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Is this what civilization has come down to? 


What rights do Palestinians possess? Are they citizens of any nation?

The answers to those questions are murky at best, particularly right now with war raging in Gaza.

Technically, under Israel’s Nationality Law, Palestinians are legal citizens of Israel. They hold “passport citizenship,” but not “democratic citizenship.” That means they have access to Israeli courts, the ballot, and government, but not social and economic rights like social security, education, welfare, and land and water resources of the state of Israel.

Is that what they want? Probably not. Do they have a choice? Emphatically not.

It’s not a perfect comparison, but Palestinians occupy a position in their homeland similar to that of Indigenous Americans in the western hemisphere after the European invasion. People of a different ethnicity took over much of their territory and continue to expand that takeover by steadily building settlements on land reserved for Palestinians after World War Two, relegating them to second-class citizenship.

United States history is replete with indiscriminate killings of unoffending Native Americans by whites in revenge for raids by warlike tribes, although those Native victims had taken no part in those particular raids. They were massacred by the white interlopers who desired to clear the tribes from lands adjacent to their settlements.

As an alternative, the whites sometimes burned the Native settlements and destroyed their crops. And sometimes the white government leaders adopted laws that called for the removal of Natives to poorer sites farther from white settlements.

The similarities between the Americas of the 16th, 17th, 18th, and 19th centuries and Israel-Palestine of the 20th and 21st to make me uncomfortable.

Settlers on the American frontier often chose to retaliate against Natives who resisted white settlement in order to protect their families and their property. Once they had built their homes in the wilderness, that decision followed as a matter of course.

Were there many examples of whites leaving Natives at peace on substantial tracts of their ancestral homeland, where they could live as they chose? Sadly, no.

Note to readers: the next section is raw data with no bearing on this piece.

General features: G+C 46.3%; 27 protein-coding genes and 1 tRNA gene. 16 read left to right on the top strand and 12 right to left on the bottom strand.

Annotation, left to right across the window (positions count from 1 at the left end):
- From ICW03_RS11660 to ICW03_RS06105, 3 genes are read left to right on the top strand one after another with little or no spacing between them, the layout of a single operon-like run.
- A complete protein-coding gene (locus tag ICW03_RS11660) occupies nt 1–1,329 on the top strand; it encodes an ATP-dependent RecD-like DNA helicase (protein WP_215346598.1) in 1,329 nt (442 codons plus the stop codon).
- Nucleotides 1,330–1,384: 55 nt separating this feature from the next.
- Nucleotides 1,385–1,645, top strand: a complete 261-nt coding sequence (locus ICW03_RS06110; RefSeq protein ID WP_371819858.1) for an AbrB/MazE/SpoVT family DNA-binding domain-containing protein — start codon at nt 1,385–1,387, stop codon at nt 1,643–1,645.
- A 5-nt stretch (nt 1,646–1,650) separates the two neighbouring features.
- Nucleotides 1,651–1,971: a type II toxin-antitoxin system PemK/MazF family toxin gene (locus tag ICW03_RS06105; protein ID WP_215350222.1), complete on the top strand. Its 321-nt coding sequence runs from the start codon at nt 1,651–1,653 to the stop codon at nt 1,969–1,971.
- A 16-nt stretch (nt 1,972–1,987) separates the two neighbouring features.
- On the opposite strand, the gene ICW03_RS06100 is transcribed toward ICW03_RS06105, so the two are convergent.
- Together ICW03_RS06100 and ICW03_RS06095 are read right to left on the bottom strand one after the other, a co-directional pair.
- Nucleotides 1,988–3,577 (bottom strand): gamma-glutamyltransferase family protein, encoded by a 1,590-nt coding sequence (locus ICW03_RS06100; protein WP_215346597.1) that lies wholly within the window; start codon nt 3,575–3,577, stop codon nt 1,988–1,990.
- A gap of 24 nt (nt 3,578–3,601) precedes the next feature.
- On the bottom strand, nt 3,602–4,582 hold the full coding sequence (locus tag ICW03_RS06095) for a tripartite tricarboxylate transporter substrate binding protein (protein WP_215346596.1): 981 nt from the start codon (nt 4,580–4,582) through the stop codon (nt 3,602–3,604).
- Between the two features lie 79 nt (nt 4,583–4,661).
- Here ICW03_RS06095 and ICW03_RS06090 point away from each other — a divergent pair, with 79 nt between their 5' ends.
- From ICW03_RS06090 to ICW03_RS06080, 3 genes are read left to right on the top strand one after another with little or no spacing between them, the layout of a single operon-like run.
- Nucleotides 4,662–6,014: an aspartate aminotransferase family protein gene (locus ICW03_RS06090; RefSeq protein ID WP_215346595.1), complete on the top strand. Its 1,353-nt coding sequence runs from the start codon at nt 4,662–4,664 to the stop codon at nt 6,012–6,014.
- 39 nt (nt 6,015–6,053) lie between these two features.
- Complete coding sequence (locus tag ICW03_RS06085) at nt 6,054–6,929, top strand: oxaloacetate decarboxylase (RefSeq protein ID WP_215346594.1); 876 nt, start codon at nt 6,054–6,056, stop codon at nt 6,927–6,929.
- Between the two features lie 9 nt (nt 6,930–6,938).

In general, whites believed that Native Americans possessed few rights worthy of respect, either by European nations or by the United States. The “life, liberty, and pursuit of happiness” claimed by the Declaration of Independence as God-given human rights did not extend to people of color, and those included Native Americans.

Israelis claim the right to defend themselves and their country, and to strike back at Hamas for its murderous attack on Israeli civilians last October. Most of the world agrees. Israel is currently doing that, razing most of Gaza and killing or wounding thousands upon thousands of Palestinian civilians in the process.

Do Palestinian citizens have the same right to defend themselves from Israel’s destruction of their cities and infrastructure, and the killing of more than 30,000 of their people who are not Hamas fighters? Some Americans find that to be a difficult question to answer.

Back in 1948 the newly created United Nations ended the British mandate over Palestine and declared the existence of two separate areas of the region, one to serve as a Jewish homeland and the other as a homeland for Palestinians.

The Palestinians and their Arab allies resisted the partition, and launched several military attacks on Israel, always resulting in their own defeat. Israeli victories have enlarged Israel’s territory and increased its domination over Palestinians and their land.

And for decades Israel has continued to build more settlements for Israeli Jews in Palestinian territory despite worldwide condemnation of that activity. The settlements, plus Israel’s strict control of Palestinians’ economy and ability to move about in their own territory, pretty much assure that peace is unlikely. A sizable number of Israelis, including some in leadership, openly call for incorporation of the West Bank and Gaza into the nation of Israel.

Israel’s hawkish Netanyahu government openly proclaims its firm opposition to a two-state solution for the region, and Netanyahu says he intends to occupy Gaza militarily for an undetermined period of time following the current operations against Hamas. Israel has forced Gaza residents several times to move from place to place during the war, each time destroying the cities where Gazans made their homes. There are very few habitable places left.

Other than Hamas fighters, Gaza residents have no power to resist their own and their homeland’s destruction. They are now pushed up against their southern border with Egypt, which refuses to give them asylum. There is nothing left for their families to return to in the northern and central parts of Gaza. Food, water, medicine, and the other basics of life are very hard to come by, and supply shipments seem to be tied up in red tape and slowdowns. Widespread starvation is a very real — and imminent — possibility.

And there are people, including some Americans, who claim the whole mess is God’s will as prophesied in the Bible.

The best outcome of the situation would be a single state in which Jews, Muslims, and others govern themselves democratically, with equal rights for all. The second best outcome would be two states, one Israeli and one Palestinian, living in peace. Neither of those dreams is antisemitic; many Jewish Israelis favor one or the other, as do many Jews in the United States.

The worst outcome is the current state of affairs.

If you lived in Gaza, what would you think, and what could you do? How could you protect your family? Is this what civilization has come down to?

Rick Morain is a reporter and columnist with the Jefferson Herald.


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